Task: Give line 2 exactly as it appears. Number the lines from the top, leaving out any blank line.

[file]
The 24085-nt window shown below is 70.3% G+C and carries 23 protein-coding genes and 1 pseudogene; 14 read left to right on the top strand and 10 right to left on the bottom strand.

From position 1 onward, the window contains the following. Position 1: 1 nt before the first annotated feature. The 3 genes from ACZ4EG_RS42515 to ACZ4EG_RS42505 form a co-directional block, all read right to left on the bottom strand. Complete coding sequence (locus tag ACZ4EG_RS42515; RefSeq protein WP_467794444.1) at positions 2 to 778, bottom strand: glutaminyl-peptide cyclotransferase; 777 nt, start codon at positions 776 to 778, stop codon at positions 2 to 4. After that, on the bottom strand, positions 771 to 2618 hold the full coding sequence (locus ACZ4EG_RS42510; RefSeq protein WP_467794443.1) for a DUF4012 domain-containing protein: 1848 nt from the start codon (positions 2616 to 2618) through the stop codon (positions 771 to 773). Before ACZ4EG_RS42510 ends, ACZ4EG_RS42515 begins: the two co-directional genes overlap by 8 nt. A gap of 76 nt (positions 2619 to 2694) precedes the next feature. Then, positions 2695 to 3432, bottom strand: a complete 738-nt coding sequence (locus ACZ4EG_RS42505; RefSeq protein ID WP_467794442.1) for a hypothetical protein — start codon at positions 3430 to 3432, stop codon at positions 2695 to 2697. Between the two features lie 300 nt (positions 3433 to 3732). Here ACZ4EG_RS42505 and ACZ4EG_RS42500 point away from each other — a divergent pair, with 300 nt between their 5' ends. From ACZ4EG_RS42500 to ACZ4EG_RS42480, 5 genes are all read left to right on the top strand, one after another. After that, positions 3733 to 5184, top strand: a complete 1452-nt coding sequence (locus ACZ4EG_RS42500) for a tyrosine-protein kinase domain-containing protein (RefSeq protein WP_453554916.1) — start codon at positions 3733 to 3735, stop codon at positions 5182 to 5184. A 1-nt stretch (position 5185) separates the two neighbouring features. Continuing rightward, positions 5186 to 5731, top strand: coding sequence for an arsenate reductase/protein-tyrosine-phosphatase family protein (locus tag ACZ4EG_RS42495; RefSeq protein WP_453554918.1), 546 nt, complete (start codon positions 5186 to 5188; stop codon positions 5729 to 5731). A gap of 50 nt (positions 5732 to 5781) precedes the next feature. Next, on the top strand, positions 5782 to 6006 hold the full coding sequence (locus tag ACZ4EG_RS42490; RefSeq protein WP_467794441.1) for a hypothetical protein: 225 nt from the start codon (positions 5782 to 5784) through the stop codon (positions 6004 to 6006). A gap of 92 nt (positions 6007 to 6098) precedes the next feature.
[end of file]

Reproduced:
From position 1 onward, the window contains the following. Position 1: 1 nt before the first annotated feature. The 3 genes from ACZ4EG_RS42515 to ACZ4EG_RS42505 form a co-directional block, all read right to left on the bottom strand. Complete coding sequence (locus tag ACZ4EG_RS42515; RefSeq protein WP_467794444.1) at positions 2 to 778, bottom strand: glutaminyl-peptide cyclotransferase; 777 nt, start codon at positions 776 to 778, stop codon at positions 2 to 4. After that, on the bottom strand, positions 771 to 2618 hold the full coding sequence (locus ACZ4EG_RS42510; RefSeq protein WP_467794443.1) for a DUF4012 domain-containing protein: 1848 nt from the start codon (positions 2616 to 2618) through the stop codon (positions 771 to 773). Before ACZ4EG_RS42510 ends, ACZ4EG_RS42515 begins: the two co-directional genes overlap by 8 nt. A gap of 76 nt (positions 2619 to 2694) precedes the next feature. Then, positions 2695 to 3432, bottom strand: a complete 738-nt coding sequence (locus ACZ4EG_RS42505; RefSeq protein ID WP_467794442.1) for a hypothetical protein — start codon at positions 3430 to 3432, stop codon at positions 2695 to 2697. Between the two features lie 300 nt (positions 3433 to 3732). Here ACZ4EG_RS42505 and ACZ4EG_RS42500 point away from each other — a divergent pair, with 300 nt between their 5' ends. From ACZ4EG_RS42500 to ACZ4EG_RS42480, 5 genes are all read left to right on the top strand, one after another. After that, positions 3733 to 5184, top strand: a complete 1452-nt coding sequence (locus ACZ4EG_RS42500) for a tyrosine-protein kinase domain-containing protein (RefSeq protein WP_453554916.1) — start codon at positions 3733 to 3735, stop codon at positions 5182 to 5184. A 1-nt stretch (position 5185) separates the two neighbouring features. Continuing rightward, positions 5186 to 5731, top strand: coding sequence for an arsenate reductase/protein-tyrosine-phosphatase family protein (locus tag ACZ4EG_RS42495; RefSeq protein WP_453554918.1), 546 nt, complete (start codon positions 5186 to 5188; stop codon positions 5729 to 5731). A gap of 50 nt (positions 5732 to 5781) precedes the next feature. Next, on the top strand, positions 5782 to 6006 hold the full coding sequence (locus tag ACZ4EG_RS42490; RefSeq protein WP_467794441.1) for a hypothetical protein: 225 nt from the start codon (positions 5782 to 5784) through the stop codon (positions 6004 to 6006). A gap of 92 nt (positions 6007 to 6098) precedes the next feature.